Thursday, May 29, 2014

Thou hast turned my mourning into dancing

Jason Helopoulos on "a good theology of Christian death," for we must both grieve and rejoice:
Is a Christian funeral service a celebration or time for mourning? A right understanding of how to consider a Christian’s death will stymie the two extremes of merely rejoicing or merely grieving. ....

As Romans tells us, “The wages of sin is death” (Romans 6:23). It is not a good thing that our Christian friend or family member has passed away. No matter the benefits after death, death itself is an abomination. Death is an unwelcomed guest. It had no place in creation. Rather, it stormed onto the scene as the thief of life upon the entrance of sin into this world. Therefore, death itself is not to be celebrated. We cannot merely rejoice when a Christian dies somehow forgetting that death is an enemy.

For God formed man from the dust of the earth. Creation is turned on its head as man is returned to the dust in his death. There has been loss and loss that was not meant to be in this world. There has been death, which had no place in the good creation. ....

Martha, Mary, and their friends have good reason to weep at the loss of Lazarus (John 11:33). The Scriptures never ask Christians to deny the feeling of grief–it is a right and holy sadness. ....

However, we should not merely grieve. When a Christian dies we should also be filled with rejoicing. Truly, for the Christian, “to live is Christ, and to die is gain” (Philippians 1:21). As a believer in Christ departs from this life they are immediately in a far better place (Philippians 1:23). They are with Christ! They have finished the race and kept the faith (2 Timothy 4:7); and that faith has become sight (2 Corinthians 5:7). They no longer see in a mirror dimly, but see Him face to face (1 Corinthians 13:12). The object of their love, affection, and joy is before and with them forevermore.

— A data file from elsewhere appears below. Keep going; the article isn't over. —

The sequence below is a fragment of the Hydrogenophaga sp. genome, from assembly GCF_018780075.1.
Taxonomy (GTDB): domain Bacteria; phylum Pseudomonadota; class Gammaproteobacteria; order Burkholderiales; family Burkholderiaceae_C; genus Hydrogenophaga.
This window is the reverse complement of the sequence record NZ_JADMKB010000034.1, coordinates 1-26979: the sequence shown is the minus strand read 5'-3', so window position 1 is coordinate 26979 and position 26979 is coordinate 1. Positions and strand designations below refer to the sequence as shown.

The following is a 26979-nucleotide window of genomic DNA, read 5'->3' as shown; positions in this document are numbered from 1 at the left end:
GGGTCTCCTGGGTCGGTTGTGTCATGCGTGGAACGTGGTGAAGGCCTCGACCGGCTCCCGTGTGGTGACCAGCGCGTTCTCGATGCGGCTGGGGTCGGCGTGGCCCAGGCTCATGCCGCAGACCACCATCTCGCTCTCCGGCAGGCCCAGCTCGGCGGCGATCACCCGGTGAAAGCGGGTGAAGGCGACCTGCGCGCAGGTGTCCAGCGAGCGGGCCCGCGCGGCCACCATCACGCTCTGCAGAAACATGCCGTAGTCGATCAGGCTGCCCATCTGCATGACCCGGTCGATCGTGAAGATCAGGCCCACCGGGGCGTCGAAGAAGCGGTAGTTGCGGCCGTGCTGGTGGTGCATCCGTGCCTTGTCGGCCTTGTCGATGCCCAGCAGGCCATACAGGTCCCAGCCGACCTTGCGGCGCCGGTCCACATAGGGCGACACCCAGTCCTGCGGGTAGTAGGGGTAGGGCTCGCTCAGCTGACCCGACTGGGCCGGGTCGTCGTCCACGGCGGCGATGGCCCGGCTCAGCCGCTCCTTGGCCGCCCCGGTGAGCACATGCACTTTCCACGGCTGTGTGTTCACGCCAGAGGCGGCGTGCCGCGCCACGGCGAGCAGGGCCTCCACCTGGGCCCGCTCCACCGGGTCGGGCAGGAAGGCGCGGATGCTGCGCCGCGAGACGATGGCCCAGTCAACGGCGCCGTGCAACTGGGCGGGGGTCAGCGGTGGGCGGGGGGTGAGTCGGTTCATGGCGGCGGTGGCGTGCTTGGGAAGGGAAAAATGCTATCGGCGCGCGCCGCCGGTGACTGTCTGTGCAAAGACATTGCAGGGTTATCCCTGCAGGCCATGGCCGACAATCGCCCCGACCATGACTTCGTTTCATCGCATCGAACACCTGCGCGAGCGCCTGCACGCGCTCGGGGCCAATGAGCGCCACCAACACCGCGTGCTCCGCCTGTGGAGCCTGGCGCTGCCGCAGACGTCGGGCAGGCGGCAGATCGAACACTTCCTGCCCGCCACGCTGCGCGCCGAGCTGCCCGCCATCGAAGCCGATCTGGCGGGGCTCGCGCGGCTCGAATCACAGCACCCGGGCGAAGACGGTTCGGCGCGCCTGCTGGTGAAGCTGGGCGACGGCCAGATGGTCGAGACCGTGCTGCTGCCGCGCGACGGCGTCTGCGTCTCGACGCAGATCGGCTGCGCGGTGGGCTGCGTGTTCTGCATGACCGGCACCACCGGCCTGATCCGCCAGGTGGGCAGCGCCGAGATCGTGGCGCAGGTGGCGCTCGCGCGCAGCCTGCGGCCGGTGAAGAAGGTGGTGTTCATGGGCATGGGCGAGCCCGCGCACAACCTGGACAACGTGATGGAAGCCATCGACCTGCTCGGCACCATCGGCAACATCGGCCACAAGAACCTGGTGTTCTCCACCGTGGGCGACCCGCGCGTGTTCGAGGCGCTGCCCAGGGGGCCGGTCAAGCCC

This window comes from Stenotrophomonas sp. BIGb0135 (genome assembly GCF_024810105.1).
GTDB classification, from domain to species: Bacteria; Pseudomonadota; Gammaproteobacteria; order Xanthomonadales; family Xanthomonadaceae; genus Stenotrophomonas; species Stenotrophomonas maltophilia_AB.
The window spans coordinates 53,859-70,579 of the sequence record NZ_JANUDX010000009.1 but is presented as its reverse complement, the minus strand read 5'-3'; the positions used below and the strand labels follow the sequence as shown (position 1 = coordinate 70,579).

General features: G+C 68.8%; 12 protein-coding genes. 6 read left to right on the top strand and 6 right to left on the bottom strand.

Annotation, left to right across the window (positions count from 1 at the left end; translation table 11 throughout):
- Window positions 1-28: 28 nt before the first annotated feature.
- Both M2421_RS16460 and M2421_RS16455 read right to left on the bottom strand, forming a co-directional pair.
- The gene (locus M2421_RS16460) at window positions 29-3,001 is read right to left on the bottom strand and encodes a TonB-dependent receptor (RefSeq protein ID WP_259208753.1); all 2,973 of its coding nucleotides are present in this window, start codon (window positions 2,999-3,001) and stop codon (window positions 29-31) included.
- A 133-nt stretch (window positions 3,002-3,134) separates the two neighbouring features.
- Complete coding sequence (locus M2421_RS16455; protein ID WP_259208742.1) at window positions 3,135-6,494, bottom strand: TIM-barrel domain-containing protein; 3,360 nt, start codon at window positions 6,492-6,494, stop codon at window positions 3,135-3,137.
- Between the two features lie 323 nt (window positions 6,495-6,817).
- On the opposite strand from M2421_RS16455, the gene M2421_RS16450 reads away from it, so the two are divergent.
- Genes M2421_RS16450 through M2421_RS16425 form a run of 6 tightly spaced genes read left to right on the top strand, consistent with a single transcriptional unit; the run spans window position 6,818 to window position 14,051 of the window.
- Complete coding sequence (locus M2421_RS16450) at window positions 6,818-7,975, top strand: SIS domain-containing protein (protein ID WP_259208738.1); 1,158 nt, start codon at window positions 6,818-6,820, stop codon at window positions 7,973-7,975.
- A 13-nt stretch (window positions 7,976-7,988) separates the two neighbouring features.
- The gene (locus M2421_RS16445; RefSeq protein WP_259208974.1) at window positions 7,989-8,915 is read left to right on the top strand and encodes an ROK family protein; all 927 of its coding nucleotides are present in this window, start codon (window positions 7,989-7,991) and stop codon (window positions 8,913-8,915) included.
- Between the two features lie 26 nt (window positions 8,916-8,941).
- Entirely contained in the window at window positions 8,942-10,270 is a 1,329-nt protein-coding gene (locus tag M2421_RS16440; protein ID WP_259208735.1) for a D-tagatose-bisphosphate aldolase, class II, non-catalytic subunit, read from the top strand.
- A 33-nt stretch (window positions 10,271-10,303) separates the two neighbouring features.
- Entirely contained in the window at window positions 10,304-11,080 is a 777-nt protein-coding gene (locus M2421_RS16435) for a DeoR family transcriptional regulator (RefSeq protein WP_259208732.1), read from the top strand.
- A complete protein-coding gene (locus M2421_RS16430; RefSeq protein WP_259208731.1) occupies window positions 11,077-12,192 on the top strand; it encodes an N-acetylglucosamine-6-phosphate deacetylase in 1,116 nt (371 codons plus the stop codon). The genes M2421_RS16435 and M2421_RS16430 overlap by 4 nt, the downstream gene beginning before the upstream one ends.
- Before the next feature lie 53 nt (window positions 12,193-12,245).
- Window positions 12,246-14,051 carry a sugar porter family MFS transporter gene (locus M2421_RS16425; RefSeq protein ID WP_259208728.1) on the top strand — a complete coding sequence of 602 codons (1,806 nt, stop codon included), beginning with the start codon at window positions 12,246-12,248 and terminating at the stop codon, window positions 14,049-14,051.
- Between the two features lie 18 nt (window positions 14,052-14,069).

What glories await the Christian at death. One moment, a feeble sinner experiencing the miseries of this life, and the next moment, one who is adorned with the crown of righteousness (2 Timothy 4:8) in the presence of the King of Glory. There the Christian shall be–surrounded by His glory. A glory which banishes all our enemies. In that place there shall no longer be the experience of loss, grief, pain, discomfort, or regret. Rather, the saint shall dwell in sheer joy and bliss as they revel in the beauty and glory of their Savior and God forever. Therefore, we should rejoice at the death of a Christian, for as the Apostle Paul says, they are “in a far better place” (Philippians 1:23). .... [more]

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